|Updated: 10/10/2012 10:22 am
||Published: 10/09/2012 9:22 pm
On Tuesday, 12 candidates for the Oklahoma Legislature fielded questions about the state of education in Oklahoma in advance of the November election.
Close to 150 people attended the forum held at Will Rogers High School.
“My hope is that we can move forward, moving to 50th is not acceptable in my eyes,” Marlow Sipes told FOX23.
Sipes co-founded 49th is Not OK, a grassroots organization made up of parents frustrated with education in Oklahoma. Along with other moms, they set out to ask candidates how to fix the education problem in the Sooner State.
“I am upset that’s not been a priority for the legislature,” Mom Jennifer Fultz said.
For many parents, priority number one is funding. They are demanding that more of the state budget be channeled to education. Since 2009, close to $200 million has been cut from the state’s education budget.
“I would like to hear that they would like to put more money into the common education budget, it’s been cut by over 20 percent in the last four years, and that’s just not ok,” Fultz said.
Oklahoma ranks 49th in per student spending and 48th in teacher pay. The moms say the education system in Oklahoma is nothing to celebrate.
“We’re here to hear their ideas, and if they have solutions we’d love to hear those,” Melissa Abdo with the Parent’s Legislative Action Committee said.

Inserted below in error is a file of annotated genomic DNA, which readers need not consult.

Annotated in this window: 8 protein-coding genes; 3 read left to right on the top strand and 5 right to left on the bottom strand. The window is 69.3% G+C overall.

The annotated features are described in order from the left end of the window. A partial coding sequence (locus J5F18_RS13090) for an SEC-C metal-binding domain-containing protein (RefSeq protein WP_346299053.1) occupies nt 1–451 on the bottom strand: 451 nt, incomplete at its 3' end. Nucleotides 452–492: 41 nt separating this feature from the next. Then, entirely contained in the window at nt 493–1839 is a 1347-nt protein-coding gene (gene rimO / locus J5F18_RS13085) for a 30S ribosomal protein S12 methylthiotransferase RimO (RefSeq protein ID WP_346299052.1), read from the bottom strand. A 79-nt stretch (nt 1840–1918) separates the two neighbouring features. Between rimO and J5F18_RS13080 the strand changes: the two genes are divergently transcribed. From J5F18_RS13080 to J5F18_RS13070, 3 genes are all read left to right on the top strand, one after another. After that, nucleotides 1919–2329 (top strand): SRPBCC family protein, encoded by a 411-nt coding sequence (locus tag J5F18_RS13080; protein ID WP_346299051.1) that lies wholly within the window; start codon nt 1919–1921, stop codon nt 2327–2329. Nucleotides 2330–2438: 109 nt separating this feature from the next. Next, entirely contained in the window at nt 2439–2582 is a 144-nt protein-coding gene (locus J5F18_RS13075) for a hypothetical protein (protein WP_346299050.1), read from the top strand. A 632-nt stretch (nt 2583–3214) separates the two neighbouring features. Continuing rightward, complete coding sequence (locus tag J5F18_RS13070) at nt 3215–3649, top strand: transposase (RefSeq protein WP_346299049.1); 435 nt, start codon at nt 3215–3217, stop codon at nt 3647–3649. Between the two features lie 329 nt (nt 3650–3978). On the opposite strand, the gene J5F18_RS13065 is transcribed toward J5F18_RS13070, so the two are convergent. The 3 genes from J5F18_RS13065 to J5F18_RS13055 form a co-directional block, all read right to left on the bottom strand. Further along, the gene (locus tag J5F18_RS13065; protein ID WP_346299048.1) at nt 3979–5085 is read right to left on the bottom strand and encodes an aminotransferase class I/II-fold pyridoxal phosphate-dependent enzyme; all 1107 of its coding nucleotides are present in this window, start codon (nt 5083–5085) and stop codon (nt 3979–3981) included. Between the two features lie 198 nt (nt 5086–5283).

The candidates had very different idea.
“Getting rid of wasteful spending, looking at what we do spend money on and prioritizing and looking to see do we have multiple agencies performing the same functions,” Katie Henke, Republican Candidate for House District 71, said.
State Senate Candidate Julie Hall said the state should use improved revenues to boost education funding.
“Our revenues are up, we’re topping out on our emergency funds, so there are opportunities to redirect those funds into education,” Hall, who is a Democrat seeking the District 39 seat, said.
Finally some say it could be time to eliminate certain tax breaks for the benefits of Oklahoma students.
“We have 6 billion dollars in tax credits and tax exemptions, there hasn’t been the political will to move some of them, but that’s six billion dollars think what you could with a small part of that,” Dan Arthrell, a Democrat running for House District 71, said.
Candidates also talked about bipartisanship and the need to work on both sides of the aisle to find a solution for the funding shortfall.
Fultz said hearing those ideas is exactly what having this forum was meant to do.
“It gives us a chance to really hear our candidate’s stance on education and who is really putting it as a priority and who is not.”